The Struggle for Political Pluralism in Tunisia

A new CAP report looks at intra-Islamist debates about political change and the battle of ideas against North Africa's violent extremism.

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In January, after more than two years of deliberations during which the country lurched from one crisis to the next, Tunisia’s National Constituent Assembly passed one of the most progressive constitutions in the Arab world. This hard-won victory came after protracted negotiations between Ennahda—Tunisia’s largest Islamist party with links to the Muslim Brotherhood—and the non-Islamist opposition. The main political factions reached agreement on a text that excluded the explicit mention of Sharia law as the basis for legislation, bridging, at least temporarily, a divide that has polarized Islamist versus non-Islamist political camps in the North African nation. The breakthrough was especially noteworthy in light of the violent ouster of the Muslim Brotherhood-led government only seven months earlier in Egypt.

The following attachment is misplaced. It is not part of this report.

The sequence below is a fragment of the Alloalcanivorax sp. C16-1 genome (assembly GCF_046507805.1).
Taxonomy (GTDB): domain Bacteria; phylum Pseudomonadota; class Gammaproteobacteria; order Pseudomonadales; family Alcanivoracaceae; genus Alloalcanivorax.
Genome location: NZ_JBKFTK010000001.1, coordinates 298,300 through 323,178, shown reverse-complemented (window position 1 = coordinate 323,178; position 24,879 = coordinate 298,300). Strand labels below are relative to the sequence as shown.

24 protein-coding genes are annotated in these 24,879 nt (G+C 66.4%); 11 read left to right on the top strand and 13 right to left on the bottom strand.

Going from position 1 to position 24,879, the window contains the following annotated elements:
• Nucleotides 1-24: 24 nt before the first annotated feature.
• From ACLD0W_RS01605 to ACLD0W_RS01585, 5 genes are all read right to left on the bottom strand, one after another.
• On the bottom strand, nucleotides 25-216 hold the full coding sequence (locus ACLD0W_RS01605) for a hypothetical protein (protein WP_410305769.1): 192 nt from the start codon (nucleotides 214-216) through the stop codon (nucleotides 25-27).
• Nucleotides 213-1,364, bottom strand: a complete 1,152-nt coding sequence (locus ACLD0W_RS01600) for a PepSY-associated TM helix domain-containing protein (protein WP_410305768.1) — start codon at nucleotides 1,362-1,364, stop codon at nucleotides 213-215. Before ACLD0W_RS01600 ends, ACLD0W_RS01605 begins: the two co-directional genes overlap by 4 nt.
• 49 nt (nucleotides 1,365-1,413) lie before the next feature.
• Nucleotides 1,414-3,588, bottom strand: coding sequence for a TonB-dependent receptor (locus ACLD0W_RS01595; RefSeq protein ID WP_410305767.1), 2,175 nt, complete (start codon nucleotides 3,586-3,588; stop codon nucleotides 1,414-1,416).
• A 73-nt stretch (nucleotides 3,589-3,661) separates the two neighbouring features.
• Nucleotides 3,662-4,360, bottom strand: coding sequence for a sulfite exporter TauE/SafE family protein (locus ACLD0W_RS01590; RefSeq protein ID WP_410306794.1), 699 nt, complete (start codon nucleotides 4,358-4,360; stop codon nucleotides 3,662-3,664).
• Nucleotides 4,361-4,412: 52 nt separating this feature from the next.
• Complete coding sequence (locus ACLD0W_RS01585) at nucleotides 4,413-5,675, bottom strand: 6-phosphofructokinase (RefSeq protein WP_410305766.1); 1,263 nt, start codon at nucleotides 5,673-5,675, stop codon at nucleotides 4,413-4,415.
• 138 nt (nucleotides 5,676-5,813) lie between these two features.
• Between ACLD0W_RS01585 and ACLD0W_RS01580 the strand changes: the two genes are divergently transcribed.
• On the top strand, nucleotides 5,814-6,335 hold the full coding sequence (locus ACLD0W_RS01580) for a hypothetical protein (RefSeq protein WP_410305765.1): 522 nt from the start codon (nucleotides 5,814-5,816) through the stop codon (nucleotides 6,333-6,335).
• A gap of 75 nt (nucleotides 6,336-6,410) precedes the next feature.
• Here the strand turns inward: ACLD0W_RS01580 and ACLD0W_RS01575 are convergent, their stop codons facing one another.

Tunisians have every right to be proud that their country’s political transition since the 2011 revolution remains on track. But major security, economic, and political challenges remain. Tunisia will need substantial international assistance to solve these problems, and there is an appetite among Tunisian political actors for greater U.S. engagement. Washington’s enthusiasm for engagement in Tunisia cooled after an attack on the U.S. Embassy in Tunis by an Islamist mob in September 2012. However, the approval of Tunisia’s new constitution gives the United States an opening to re-engage. Secretary of State John Kerry’s February visit to Tunisia was a step in the right direction, and the upcoming visit by the new Tunisian Prime Minister Mehdi Jomaa to Washington will serve as an important opportunity for overall U.S. foreign policy in the Middle East and North Africa.

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